The different profiles are important because a computer only works as a DirectAccess client when it is not on the corporate network. In order words, if the DirectAccess client detects that it can connect to its domain controller and is on the corporate network, it will use the domain profile. The DirectAccess client will only act as a DirectAccess client when the Private or Public Profiles are enabled. The reason for this is that the Connection Security Rules that enable the IPsec tunnel mode connections to the DirectAccess server are included only in the Public or Private Profiles. There are no Connection Security Rules that enable IPsec tunnel mode connections to the DirectAccess server in the Domain Profile.

The UAG DirectAccess server (as well as the Windows DirectAccess server) will create the Connection Security Rules that allow for the creation of the DirectAccess IPsec tunnels (and the end-to-end IPsec transport mode connections for servers configured for end-to-end security). However, the UAG DirectAccess wizard does not import any firewall rules that you might have configured to work on the corporate network. Those rules that you created for the intranet hosts were created for the Domain Profile. If you want your Domain Profile firewall rules to apply to DirectAccess clients, you will need to enable those rules on the Public Profile and Private Profile too.

How Do I Create Firewall Rules for DirectAccess Clients?

In order for intranet computers to connect to DirectAccess clients, there need to be firewall rules in place on the DirectAccess clients that allow the incoming connections from the intranet servers. In addition, if you are blocking outbound connections, you may need to create rules that enable required protocols outbound. There are several things you need to know about these firewall rules:clip_image001

  • Teredo clients need to have the Edge Traversal setting enabled on inbound firewall rules that allow the intranet clients to connect to DirectAccess clients that are using Teredo to connect to the DirectAccess server (http://technet.microsoft.com/en-us/library/ee809076.aspx)
  • Teredo clients must have also have rules that allow them ICMPv6 access to intranet clients, such as ICMPv6 neighbor discovery. This rule is enabled by default and you should not delete it. In addition, Teredo clients require ICMPv6 Echo Request access to your intranet if you are using ISATAP or native IPv6 on the intranet. If you are using NAT64/DNS64, then you need to enable ICMPv4 Echo Requests to your intranet (http://technet.microsoft.com/en-us/library/ee649189(WS.10).aspx).
  • With reference to the second bullet point, you should be aware of a scenario where domain policy doesn’t allow firewall rules to merge with local policy. While the required rule is enabled by default in local policy, if your organization disables merging local with domain policy, then only rules created for domain policy will be applied to the DirectAccess client, which will cause this rule to be disabled. If this is the case, you should manually create all of the required infrastructure rules, such as those required for IP-HTTPS, Teredo, 6to4, ESP, IKE and ICMPv6.
  • DirectAccess clients using 6to4 and IP-HTTPS to connect to the UAG DirectAccess server don’t require the Edge Traversal setting to allow for remote management. However, since you can’t predict which IPv6 transition protocol will be used by the DirectAccess client, you should always enable Edge Traversal on the firewall rules.
  • The firewall rules that enable intranet hosts to connect to the DirectAccess clients should be applied to the Public and Private profiles. You can apply them to the domain profile if you like, but in order for the computer that is acting as a DirectAccess client to apply these rules, they must be enabled on the Public and Private Profiles.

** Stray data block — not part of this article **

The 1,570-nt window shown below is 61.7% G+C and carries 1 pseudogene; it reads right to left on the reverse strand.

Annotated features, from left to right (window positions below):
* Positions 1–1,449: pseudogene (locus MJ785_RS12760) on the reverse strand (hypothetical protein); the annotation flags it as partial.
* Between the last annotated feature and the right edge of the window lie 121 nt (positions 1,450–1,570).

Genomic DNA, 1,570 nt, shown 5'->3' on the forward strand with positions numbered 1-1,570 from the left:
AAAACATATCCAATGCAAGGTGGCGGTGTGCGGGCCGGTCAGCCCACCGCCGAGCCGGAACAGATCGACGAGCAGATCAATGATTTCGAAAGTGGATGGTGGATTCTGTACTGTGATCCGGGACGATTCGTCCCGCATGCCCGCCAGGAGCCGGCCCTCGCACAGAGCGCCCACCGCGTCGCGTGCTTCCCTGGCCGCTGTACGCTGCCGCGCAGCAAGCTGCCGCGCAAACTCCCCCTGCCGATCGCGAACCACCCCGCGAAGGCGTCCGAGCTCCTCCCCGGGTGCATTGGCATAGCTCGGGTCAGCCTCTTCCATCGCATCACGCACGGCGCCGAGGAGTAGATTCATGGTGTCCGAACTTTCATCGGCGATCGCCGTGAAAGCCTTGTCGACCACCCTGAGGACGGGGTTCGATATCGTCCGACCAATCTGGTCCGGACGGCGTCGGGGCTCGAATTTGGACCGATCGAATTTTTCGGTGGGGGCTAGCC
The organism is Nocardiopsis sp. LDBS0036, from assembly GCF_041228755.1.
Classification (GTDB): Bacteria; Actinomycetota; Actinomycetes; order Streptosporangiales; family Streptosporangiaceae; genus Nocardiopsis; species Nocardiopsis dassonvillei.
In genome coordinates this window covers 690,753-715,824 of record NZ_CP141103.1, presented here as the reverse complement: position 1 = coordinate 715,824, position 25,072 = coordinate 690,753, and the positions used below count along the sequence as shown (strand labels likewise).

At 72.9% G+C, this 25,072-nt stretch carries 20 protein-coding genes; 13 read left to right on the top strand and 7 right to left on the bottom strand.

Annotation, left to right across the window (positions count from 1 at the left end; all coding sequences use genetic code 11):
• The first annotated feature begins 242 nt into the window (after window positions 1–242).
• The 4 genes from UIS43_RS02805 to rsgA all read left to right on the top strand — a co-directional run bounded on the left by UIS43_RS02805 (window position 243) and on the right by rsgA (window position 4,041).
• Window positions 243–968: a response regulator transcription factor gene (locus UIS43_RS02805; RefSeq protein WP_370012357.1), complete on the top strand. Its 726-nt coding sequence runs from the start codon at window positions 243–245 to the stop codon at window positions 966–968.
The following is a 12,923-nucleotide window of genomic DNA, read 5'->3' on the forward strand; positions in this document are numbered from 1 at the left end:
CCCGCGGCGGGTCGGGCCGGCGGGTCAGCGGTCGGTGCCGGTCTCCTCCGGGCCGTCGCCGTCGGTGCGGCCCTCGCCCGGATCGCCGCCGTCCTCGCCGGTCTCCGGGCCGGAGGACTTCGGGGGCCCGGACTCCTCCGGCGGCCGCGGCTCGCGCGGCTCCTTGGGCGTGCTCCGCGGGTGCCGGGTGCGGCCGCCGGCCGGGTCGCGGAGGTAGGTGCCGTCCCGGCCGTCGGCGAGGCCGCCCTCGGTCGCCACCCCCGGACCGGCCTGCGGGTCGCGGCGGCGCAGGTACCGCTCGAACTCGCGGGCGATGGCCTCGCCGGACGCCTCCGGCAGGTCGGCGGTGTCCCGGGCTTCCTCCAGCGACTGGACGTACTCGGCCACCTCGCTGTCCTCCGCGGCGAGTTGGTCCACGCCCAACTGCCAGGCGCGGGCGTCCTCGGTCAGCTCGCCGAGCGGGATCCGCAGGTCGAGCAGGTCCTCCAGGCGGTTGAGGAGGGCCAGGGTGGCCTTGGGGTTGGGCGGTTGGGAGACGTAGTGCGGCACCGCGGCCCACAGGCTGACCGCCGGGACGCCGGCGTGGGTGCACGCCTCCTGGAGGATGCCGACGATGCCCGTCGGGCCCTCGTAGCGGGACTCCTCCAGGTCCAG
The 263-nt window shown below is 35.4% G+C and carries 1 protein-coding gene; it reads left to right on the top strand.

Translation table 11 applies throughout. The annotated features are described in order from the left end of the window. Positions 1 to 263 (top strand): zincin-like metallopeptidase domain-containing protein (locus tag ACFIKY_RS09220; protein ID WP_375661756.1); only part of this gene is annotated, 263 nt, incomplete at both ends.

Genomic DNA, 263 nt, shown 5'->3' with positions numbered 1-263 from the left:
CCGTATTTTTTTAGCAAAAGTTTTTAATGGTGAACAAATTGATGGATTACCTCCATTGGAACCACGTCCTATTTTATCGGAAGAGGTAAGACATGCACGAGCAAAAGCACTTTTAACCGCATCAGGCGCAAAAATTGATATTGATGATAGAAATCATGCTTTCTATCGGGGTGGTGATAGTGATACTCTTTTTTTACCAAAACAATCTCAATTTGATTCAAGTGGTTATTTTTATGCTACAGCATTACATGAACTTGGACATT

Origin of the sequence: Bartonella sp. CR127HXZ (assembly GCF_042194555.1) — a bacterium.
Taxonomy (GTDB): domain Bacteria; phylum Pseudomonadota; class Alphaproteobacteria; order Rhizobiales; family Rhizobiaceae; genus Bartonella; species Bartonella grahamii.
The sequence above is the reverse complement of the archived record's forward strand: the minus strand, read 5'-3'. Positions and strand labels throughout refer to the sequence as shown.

• When creating these firewall rules, make sure that one of the endpoints (can be the remote endpoint, it doesn’t matter) includes the IPv6 prefix of the intranet. Failing to configure this type of access control in the rule may create a security issue that allows anyone on the Internet to connect to the DirectAccess client using these protocols. You can find the ISATAP IPv6 prefix in the details of the intranet tunnel rule as Endpoint 2.
  • If you have firewall rules that you enable for intranet clients using the Domain profile, be aware that these are not automatically applied to the DirectAccess clients, since they will be using either the Public or Private profile. Therefore, if you want your domain firewall rules applied to DirectAccess clients, make sure to replicate them for your DirectAccess clients’ Public and Private profiles.

While it’s possible for you to create your firewall rules in the DirectAccess Clients GPO, that’s not a good idea because your rules will be overwritten the next time you use the UAG DirectAccess wizard and deploy updated GPO settings. Instead, create a new GPO with the firewall settings and apply it to your DirectAccess clients security group or OU.

For a very good tutorial on configuring firewall rules for DirectAccess client, check out How to enable Remote Desktop Sharing (RDS/RDP) from corporate machines to DirectAccess connected machine at http://blogs.technet.com/b/edgeaccessblog/archive/2010/09/14/how-to-enable-remote-desktop-sharing-rds-rdp-from-corporate-machines-to-directaccess-connected-machines.aspx

And if you want to try it out for yourself in your UAG DirectAccess Test Lab, check out Test Lab Guide: Demonstrate UAG DirectAccess Remote Management over at http://www.microsoft.com/downloads/en/details.aspx?displaylang=en&FamilyID=385a3144-8e84-4335-896b-a2927e4d46cd

Anything Else I Need to Know About DirectAccess Client Firewall Rules?

I’m glad you asked! Yes, there are a few more things you should think about when configuring firewall rules for DirectAccess clients. These are:

  • Don’t turn off the Windows Firewall on either the DirectAccess client or DirectAccess server. This will disable IPsec and Edge Traversal – so it essentially breaks all DirectAccess connectivity
  • Avoid allowing all inbound connections to the DirectAccess clients. Doing so will disable Edge Traversal. This breaks Teredo and manage-out.
  • Avoid blocking all outbound connections as well. If you block all outbound traffic, you will not only need to enable the infrastructure protocols, you will also need to allow any other protocol required by the DirectAccess client, such as HTTP, SMT, RDP, etc) on the Public and Private Profiles.
  • If your organization manages all of your firewall rules through a central GPO, you need to make sure that you enable the rules that are required for DirectAccess to work. These include rules to support IPv6 Transition Technologies, ICMPv6 (as mentioned previously) and ESP and AuthIP. However, you do not need to any rule to the UAG server, as the Firewall capability is disabled on the UAG and the TMG server is in control.

Authors:

Yaniv Naor, SDE
Tom Shinder, Knowledge Engineer/Principal Technical Writer, Anywhere Access Group (AAG)